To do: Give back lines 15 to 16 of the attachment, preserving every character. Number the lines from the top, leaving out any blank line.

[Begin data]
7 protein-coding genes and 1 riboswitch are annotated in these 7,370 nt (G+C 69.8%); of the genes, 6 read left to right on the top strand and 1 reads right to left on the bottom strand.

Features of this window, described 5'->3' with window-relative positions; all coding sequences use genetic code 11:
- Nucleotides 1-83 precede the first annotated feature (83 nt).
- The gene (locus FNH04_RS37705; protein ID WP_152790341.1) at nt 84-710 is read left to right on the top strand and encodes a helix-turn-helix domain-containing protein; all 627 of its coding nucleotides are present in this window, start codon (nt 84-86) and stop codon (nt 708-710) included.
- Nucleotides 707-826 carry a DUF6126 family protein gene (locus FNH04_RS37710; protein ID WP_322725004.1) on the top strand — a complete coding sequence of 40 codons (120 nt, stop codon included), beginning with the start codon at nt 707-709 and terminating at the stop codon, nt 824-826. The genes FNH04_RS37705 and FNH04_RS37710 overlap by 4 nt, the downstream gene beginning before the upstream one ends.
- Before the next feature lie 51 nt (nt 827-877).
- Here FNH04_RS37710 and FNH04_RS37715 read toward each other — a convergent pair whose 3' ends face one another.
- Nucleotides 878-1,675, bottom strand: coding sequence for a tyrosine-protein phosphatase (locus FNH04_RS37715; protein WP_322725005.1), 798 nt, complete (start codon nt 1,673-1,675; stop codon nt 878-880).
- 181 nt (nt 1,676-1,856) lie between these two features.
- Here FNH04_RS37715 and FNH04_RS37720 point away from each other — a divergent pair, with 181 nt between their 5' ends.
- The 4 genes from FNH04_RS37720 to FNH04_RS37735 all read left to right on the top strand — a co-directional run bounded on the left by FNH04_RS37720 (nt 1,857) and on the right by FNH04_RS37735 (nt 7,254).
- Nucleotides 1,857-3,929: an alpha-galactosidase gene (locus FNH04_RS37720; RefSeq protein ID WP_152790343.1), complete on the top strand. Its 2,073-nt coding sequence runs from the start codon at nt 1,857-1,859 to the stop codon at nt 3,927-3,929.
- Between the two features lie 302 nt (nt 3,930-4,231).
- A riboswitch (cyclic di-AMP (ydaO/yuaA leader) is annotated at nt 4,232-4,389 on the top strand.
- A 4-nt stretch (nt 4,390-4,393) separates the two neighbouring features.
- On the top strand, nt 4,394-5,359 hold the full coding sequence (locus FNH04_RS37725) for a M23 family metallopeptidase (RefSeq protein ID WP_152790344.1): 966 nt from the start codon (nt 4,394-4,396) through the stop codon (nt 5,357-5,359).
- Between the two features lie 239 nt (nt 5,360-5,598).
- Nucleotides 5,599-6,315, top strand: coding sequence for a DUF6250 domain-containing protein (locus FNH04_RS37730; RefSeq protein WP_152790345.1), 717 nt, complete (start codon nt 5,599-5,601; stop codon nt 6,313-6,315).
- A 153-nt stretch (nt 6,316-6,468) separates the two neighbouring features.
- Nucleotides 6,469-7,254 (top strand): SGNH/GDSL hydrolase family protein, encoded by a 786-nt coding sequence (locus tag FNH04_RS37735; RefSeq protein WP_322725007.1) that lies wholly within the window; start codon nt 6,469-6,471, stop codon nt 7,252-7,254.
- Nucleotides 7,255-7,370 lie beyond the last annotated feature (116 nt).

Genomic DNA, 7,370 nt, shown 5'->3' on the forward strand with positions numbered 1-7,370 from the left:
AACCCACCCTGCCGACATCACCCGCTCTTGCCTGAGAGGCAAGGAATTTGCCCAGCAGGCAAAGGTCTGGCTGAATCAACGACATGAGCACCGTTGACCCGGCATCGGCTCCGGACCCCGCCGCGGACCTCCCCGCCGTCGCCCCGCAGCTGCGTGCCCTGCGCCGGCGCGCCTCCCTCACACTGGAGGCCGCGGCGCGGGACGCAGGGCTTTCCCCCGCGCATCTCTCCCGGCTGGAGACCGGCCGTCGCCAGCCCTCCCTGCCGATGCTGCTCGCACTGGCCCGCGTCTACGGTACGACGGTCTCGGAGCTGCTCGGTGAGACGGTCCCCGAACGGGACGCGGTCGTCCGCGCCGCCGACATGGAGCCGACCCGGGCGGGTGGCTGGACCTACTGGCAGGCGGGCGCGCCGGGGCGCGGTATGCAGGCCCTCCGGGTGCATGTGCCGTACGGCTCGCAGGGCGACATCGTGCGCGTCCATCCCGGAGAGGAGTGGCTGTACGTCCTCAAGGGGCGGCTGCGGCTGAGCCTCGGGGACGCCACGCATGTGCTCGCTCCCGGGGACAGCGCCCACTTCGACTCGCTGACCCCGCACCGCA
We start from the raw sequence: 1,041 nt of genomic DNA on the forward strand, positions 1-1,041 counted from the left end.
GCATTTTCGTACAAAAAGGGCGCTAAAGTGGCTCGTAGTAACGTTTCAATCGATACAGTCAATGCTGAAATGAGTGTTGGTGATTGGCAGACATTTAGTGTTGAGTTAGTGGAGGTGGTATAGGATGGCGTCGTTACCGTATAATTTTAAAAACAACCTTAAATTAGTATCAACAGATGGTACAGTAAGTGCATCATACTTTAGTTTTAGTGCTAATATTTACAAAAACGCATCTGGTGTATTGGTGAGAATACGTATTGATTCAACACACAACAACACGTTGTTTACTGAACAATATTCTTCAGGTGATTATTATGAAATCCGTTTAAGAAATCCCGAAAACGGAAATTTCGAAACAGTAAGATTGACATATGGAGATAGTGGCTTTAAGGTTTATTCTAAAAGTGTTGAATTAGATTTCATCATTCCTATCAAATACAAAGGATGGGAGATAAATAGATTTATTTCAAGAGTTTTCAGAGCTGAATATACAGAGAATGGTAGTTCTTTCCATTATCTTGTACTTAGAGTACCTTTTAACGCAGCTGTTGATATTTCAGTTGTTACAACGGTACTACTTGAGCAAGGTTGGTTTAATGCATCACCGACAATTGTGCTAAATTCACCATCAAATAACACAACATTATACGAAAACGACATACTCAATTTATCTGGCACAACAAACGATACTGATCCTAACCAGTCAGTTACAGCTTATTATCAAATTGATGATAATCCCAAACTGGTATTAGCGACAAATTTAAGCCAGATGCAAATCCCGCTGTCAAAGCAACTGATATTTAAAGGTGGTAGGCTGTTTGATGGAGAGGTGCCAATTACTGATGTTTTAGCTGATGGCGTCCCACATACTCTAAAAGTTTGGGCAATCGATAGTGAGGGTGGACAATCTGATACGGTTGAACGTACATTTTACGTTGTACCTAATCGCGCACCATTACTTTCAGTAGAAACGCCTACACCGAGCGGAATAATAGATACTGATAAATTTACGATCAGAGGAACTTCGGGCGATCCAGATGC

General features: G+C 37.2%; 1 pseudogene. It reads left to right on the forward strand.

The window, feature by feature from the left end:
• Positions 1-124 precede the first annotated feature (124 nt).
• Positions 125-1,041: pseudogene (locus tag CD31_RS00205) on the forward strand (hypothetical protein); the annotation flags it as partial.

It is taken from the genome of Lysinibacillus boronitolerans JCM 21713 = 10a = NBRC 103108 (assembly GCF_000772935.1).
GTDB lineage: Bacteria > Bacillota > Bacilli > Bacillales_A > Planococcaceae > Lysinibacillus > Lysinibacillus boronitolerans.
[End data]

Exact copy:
- A 4-nt stretch (nt 4,390-4,393) separates the two neighbouring features.
- On the top strand, nt 4,394-5,359 hold the full coding sequence (locus FNH04_RS37725) for a M23 family metallopeptidase (RefSeq protein ID WP_152790344.1): 966 nt from the start codon (nt 4,394-4,396) through the stop codon (nt 5,357-5,359).